|Cargo||5 holds, steel profiles, black pepper, jute and rosin|
|Builder||Hindustan Shipyard Ltd., Visakhapatnam, India|
|Owner||The Shipping Corporation of India, Bombay|
|Sink date||March 1, 1968|
|Sink reason||Run aground in heavy weather|
|Survivors||probably all (nevertheless, there is an indications that a crew member was lost, according to the file 130/1968 from the Capitania Portului Constanta file in the National Archives Constanta)|
|Coordinates||N44 09.220 E028 40.334|
The vessel was built by the Hindustan Shipyard Ltd., Visakhapatnam, India, as yard number VC149. The keel was laid on September 29, 1960. The ship was launched on January 25, 1961, and delivered on September 14, 1962 to The Shipping Corporation of India, for which it sailed, under the Indian flag. It was powered by a 8100 Bhp M.A.N. 2SA 9 cyl 780×1400 oil engine, manufactured by Maschinenfabrik Augsburg-Nürnberg, Germany, providing a maximum speed of 17 knots.
On the night of February 29, 1968, Vishva Shanti was travelling to Constanta, with a cargo of steel profiles, black pepper, jute, and rosin, in heavy seas (wind force 8-9 Bft) and blizzard. During that night, the waves were big enough to run over the harbour's north breakwater.
The captain was using an old map to navigate, from which the newly built north breakwater was missing. When the ship's watch observed the green light of the breakwater's lighthouse, they took it for a buoy, and continued to sail towards it. When the crew finally saw the breakwater through the storm, they were already at just 300 meters from it. At that moment, the watch officer had tried to reverse the ship engine, but, by mistake, he moved the telegraph from ahead half to ahead full instead of astern full. The crew in the engine room executed the order, pushing the vessel at full speed into the breakwater. After the bow hit the rocks, the officer managed to correct his mistake and moved the telegraph into astern full. The engine was unable to pull the ship from the rocks, and the waves rotated the immobilized vessel, until the port side touched the breakwater. After half an hour, the water started to enter the ship, halting the engines and shutting down the ship lights.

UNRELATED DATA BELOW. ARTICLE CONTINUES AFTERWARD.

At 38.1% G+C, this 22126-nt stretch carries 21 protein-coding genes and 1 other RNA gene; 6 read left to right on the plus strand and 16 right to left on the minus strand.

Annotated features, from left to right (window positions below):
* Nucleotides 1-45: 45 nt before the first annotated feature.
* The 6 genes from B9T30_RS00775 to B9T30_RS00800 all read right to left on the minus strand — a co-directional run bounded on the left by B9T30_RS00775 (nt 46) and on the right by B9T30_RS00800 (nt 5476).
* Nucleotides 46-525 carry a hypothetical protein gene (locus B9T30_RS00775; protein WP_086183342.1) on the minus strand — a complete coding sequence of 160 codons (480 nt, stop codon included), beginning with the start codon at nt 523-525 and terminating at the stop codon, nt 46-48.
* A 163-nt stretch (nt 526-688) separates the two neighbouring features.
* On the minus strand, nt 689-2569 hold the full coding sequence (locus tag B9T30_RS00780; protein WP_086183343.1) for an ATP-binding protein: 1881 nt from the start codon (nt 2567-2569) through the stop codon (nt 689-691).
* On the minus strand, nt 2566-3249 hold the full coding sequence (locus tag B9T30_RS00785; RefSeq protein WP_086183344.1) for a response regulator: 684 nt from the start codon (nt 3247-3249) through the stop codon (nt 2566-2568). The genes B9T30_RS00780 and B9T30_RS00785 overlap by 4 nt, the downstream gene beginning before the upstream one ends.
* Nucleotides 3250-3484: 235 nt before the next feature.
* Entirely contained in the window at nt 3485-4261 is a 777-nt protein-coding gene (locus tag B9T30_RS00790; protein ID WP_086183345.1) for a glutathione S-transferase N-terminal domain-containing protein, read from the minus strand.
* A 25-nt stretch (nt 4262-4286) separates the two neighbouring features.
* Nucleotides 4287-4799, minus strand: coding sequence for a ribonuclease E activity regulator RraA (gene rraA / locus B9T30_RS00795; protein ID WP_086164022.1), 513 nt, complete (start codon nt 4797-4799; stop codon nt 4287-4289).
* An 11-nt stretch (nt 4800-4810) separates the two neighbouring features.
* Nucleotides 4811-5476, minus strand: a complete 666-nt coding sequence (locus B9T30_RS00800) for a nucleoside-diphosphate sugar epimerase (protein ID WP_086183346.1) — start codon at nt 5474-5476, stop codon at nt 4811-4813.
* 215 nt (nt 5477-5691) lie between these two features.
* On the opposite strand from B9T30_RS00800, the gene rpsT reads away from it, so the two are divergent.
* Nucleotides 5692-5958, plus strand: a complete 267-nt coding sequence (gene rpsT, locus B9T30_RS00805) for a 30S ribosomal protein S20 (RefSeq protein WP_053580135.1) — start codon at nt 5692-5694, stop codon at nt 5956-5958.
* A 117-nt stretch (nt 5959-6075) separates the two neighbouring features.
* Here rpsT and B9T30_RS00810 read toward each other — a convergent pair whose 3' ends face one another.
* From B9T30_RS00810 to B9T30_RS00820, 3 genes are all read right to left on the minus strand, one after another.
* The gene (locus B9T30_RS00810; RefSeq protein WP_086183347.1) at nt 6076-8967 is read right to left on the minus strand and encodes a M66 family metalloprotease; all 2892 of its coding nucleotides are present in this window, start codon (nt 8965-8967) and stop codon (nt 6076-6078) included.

The vessel sent an S.O.S. signal, which was received by the Harbour Master, and a truck was sent on the breakwater to the ship's position. A rope was stretched between the truck and the ship, and the crew was rescued one by one. The ship was heavily damaged by the repeated contact with the rocks, with cracks in the deck and port side plates, heeling 17 degrees to starboard, and in the end, it sunk.
During the negotiation between The Shipping Corporation of India and the Constanta Harbour, the owner abandoned any claims on the property of the vessel. The transfer of property was signed on March 30, 1968, by B.C. Chaturvedi, authorised by the Indian Embassy, and Nicolae Zeicu (director), and Gheorghe Stefanescu (chief accountant), from Direcţia de Navigatie Maritima “Navrom” Constanta.
From the rear part of the ship, which was salvaged (from the stern to the front of the command castle), together with a bow built at the Galati Shipyard, the Constanta Shipyard assembled a new vessel, called Vrancea (12407 tdw, length 151.6m, breadth 19.5m, IMO 5382386).
A mention of the sinking appeared in the volume 3, no. 40 (Oct. 5, 1968) of the Economic and Political Weekly newspaper, in a report about the activity of The Shipping Corporation of India, written by C.P. Srivastava.
The wreck was discovered by Harry Bakker on February 10, 2007.
The only part of the ship still remaining underwater is the bow part, together with the front holds (the rest of the vessel had been salvaged), sitting at a depth of 12 meters.